• Michael

#0048: Rock, Paper, Secrets

Updated: Sep 24

56.061610, -4.997180


It’s early June, 1685, and, as the sun sets over the Kyles of Bute, three frigates head north, their full sails glowing in the evening light as they make their way past Glen Caladh and up Loch Riddon.


Moments later, the silence of the still evening is shattered by a cacophony of gunfire reverberating around the steep sided loch, as the flotilla opens fire on the small island of Eilean Dearg.


As fire rains down on the island and its small, earthen fort, its occupants, a rebel garrison under the orders of Archibald Campbell, Ninth Earl of Argyll and Chief of Clan Campbell, flee to the mainland and into the gathering dusk.


Almost eighteen kilometres northeast, a much smaller boat silently crosses Loch Eck. Not a stroke is wasted, nor a splash heard, as the vessel steals though the shadows, toward the western shore.


Upon landfall, its sole occupant drags the boat out of the water, rests a heavy sack on his back, and disappears into the undergrowth, starting his climb up the steep slope.


In the fading light, the hillside is a blotting board of inky shadows. The hooded figure, his stealth now crumbling under a swelling tide of panic, crashes through heather and bracken. He stumbles on rocks and slips on mud. His clothes and skin catch and snag on dense thickets of bramble.


As the hills over the eastern shore are consumed by the fiery light of sunset, he stops a moment and doubles over. His breath comes in ragged gasps from his burning chest. His back aches under the weight of his haul. His hands tremble.


But he must go on.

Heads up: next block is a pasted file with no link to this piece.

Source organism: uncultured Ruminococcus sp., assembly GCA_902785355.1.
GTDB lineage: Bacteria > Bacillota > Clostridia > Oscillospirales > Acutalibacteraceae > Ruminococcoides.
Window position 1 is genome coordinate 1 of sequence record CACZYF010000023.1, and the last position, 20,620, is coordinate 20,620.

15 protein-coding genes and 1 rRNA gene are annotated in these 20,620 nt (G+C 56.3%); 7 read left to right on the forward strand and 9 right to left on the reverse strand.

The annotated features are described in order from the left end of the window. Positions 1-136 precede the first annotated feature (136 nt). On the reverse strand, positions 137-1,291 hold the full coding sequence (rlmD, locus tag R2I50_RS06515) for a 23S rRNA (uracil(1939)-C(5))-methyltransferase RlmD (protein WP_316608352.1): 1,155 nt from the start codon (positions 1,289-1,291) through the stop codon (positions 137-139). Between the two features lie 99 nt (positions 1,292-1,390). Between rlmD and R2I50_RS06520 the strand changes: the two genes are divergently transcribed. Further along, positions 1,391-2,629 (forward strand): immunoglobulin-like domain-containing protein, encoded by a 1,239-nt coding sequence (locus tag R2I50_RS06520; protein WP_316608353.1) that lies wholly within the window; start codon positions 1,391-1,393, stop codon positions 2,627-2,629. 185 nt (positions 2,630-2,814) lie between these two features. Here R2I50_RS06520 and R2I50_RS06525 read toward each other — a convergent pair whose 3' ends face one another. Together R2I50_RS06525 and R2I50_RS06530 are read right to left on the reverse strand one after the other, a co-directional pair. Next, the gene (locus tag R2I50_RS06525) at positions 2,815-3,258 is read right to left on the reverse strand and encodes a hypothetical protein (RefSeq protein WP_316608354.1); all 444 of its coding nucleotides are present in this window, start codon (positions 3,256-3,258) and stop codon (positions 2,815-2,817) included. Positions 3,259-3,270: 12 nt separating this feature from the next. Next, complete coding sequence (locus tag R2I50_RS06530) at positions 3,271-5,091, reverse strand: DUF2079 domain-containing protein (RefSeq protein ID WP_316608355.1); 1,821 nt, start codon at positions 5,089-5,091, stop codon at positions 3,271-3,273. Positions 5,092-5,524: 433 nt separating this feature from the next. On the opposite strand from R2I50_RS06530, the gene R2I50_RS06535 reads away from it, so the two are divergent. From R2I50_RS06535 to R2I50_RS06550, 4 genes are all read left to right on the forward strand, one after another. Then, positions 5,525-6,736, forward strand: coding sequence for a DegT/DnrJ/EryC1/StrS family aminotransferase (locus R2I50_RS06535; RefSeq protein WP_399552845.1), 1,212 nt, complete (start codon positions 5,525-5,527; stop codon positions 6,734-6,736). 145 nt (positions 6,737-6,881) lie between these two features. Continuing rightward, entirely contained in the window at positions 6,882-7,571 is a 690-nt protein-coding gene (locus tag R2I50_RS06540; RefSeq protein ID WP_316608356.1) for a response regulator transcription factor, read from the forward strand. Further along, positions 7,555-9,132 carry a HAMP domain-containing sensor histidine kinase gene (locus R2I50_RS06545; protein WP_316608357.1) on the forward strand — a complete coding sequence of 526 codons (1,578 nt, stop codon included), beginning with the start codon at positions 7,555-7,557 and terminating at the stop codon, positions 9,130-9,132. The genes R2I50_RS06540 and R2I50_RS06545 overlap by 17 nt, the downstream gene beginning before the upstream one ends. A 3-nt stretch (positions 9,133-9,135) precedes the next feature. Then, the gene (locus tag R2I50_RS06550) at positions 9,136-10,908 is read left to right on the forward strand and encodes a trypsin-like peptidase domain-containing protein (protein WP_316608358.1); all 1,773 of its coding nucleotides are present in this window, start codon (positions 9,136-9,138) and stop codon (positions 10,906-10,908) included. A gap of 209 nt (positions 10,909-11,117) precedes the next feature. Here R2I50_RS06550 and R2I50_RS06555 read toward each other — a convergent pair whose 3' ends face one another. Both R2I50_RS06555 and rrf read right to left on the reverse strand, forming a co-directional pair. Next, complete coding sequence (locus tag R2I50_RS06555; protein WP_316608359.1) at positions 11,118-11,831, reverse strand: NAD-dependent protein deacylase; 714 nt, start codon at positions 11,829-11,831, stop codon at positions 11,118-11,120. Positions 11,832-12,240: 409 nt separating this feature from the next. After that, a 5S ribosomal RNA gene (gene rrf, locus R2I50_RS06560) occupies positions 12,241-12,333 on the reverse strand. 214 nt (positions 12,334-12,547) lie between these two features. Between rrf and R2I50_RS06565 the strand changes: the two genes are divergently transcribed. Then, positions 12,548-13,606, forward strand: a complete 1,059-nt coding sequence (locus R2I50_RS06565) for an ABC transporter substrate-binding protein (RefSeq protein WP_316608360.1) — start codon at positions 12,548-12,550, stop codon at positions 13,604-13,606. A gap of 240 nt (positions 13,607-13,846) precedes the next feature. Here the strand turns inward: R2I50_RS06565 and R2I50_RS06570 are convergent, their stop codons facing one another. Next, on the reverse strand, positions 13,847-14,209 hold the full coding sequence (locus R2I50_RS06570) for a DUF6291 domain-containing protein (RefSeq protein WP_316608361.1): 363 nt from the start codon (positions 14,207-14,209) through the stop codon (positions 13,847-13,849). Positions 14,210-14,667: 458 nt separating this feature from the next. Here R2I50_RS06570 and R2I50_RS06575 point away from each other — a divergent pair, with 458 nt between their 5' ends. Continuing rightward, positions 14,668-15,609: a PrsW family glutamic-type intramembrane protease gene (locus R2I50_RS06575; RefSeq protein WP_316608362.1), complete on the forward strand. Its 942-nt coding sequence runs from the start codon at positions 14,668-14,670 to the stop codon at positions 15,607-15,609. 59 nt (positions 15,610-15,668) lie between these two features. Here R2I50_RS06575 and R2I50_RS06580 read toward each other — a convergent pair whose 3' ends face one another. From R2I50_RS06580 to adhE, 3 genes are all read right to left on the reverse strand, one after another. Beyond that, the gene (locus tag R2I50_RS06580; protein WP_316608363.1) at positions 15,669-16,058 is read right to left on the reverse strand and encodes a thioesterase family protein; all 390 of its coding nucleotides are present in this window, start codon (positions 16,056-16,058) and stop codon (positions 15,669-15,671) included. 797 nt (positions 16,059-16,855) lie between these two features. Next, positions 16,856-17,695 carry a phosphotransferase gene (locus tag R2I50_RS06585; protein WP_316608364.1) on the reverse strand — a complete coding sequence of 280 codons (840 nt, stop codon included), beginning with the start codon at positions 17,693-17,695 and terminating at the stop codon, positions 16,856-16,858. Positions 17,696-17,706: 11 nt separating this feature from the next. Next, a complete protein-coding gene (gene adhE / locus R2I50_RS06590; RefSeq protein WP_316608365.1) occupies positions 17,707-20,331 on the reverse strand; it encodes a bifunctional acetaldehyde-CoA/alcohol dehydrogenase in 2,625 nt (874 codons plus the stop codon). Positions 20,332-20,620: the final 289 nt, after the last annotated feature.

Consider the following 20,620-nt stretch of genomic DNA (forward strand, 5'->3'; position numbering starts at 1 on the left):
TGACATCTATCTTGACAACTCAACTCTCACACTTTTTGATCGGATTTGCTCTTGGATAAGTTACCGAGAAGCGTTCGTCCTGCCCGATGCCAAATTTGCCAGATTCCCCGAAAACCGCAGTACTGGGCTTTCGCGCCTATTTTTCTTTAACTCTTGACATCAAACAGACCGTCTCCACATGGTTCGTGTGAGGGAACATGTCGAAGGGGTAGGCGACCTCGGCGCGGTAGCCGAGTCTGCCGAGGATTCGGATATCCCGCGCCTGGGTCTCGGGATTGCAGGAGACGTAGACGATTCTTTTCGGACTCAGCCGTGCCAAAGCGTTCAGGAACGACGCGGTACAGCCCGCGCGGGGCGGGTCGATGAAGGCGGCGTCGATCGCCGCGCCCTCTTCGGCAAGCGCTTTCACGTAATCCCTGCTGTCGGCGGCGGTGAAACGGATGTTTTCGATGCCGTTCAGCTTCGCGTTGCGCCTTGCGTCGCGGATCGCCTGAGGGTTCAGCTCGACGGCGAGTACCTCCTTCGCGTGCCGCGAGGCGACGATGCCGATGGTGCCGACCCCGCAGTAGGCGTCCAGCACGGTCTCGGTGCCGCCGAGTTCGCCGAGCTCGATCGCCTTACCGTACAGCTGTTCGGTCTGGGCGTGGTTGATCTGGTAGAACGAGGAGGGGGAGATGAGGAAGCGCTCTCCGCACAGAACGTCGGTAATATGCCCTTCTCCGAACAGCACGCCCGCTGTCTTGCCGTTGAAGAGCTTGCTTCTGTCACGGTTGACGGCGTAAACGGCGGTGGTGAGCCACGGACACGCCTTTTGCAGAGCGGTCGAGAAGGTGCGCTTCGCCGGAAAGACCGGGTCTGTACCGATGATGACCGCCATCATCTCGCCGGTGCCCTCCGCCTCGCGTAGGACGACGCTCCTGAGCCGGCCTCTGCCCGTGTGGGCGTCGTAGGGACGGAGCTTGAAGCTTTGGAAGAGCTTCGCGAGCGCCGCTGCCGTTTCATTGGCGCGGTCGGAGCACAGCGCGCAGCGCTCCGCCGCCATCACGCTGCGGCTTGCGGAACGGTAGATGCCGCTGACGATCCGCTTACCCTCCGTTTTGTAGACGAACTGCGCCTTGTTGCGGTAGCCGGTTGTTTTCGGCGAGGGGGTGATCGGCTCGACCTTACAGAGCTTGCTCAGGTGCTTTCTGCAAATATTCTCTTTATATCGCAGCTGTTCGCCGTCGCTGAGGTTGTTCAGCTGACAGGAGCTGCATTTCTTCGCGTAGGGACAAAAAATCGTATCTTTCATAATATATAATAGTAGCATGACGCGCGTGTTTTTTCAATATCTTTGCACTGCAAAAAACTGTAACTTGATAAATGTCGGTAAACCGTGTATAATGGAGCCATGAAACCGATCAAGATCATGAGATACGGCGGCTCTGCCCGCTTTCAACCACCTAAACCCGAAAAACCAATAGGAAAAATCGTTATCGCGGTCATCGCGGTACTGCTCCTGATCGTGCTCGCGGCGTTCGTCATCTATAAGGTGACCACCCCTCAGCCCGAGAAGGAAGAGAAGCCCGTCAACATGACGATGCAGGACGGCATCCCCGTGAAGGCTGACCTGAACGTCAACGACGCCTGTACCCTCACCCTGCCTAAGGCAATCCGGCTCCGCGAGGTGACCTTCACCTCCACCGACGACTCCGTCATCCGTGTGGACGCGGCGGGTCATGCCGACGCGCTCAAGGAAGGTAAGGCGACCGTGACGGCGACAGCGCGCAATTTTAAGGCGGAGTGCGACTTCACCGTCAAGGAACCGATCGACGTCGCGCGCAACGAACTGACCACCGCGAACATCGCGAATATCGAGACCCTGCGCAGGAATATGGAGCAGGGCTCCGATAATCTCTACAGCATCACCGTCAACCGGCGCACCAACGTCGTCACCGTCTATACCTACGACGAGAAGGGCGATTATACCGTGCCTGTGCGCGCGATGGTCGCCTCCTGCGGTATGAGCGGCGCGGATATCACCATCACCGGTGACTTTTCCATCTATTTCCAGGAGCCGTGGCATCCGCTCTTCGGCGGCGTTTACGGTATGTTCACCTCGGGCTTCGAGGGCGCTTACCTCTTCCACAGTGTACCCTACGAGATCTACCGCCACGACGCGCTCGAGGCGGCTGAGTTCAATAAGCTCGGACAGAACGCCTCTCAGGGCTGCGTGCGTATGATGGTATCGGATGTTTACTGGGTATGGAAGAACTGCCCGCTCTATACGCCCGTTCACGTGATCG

The legacy of the Campbells and, indeed, their very future, hangs in the balance.

And it’s all on him.


Three hundred and thirty-five years later, I find myself alone on a small beach, by an old, red boathouse on the shore of Loch Eck. I look up and I squint into the sky.


It’s late morning and, as the sun breaks through the cloud, golden light spills down the hillside in the east. It tumbles over the jagged peaks and grey, forbidding crags of the upper slopes, and crashes through the tree line, lighting up the forest like a green cloud floating over the loch.


I watch bubbles rise to the surface, forming ever-growing silver rings across water stained dark with tannins. I think of the ancient powan gliding silently beneath the surface then, as my gaze falls on a lone kayak cutting a path across the water, my mind turns to that shadowy figure crossing the loch under the cover of dusk, all those years ago. Another relic of Loch Eck’s past.


I turn away from the water and head north along a track lined with sycamore, ash and silver birch, as it hugs the pebbly western shore.


Bees flit diligently between fluffy white clouds of blossom on the brambles which run riot in the verges. The last of this years bloom promising a good crop of blackberries later in the summer.


Beyond them, the steep valley shelters the water so that it becomes a perfect mirror. I glimpse the hillside suspended upside down in the loch, caught in the reflection like flowers pressed between the pages of a book.


I step off the track.


And I head up.


What was bare hillside over three centuries ago is now alive with dense coniferous forest.


Golden sunlight filters down through low hanging branches heavy with pines needles. Beneath my feet, the gnarled fingers of tree roots claw their way out of the damp earth and run feral over its surface.


I follow a rough path as it winds its way up through the trees. It skirts around boulders bound tightly with moss. Clumps of ferns burst through an umber carpet of fallen needles, which turns dark as a heavy shadow falls over the forest floor.


As the sun slips behind a cloud, the air around me turns cold and my thoughts wander back to that lone man in the woods after sundown.


He pushes on up the hill, his load bearing down on him, growing heavier with every step. Overhead, the midsummer night sky is brushed with silver, but all around him is darkness.


I shiver at the thought.


And then, with the hillside still shrouded in gloom, the path turns a corner around a craggy outcrop, and, through the trees, I catch my first sight of what we both came here to find.


The Paper Caves.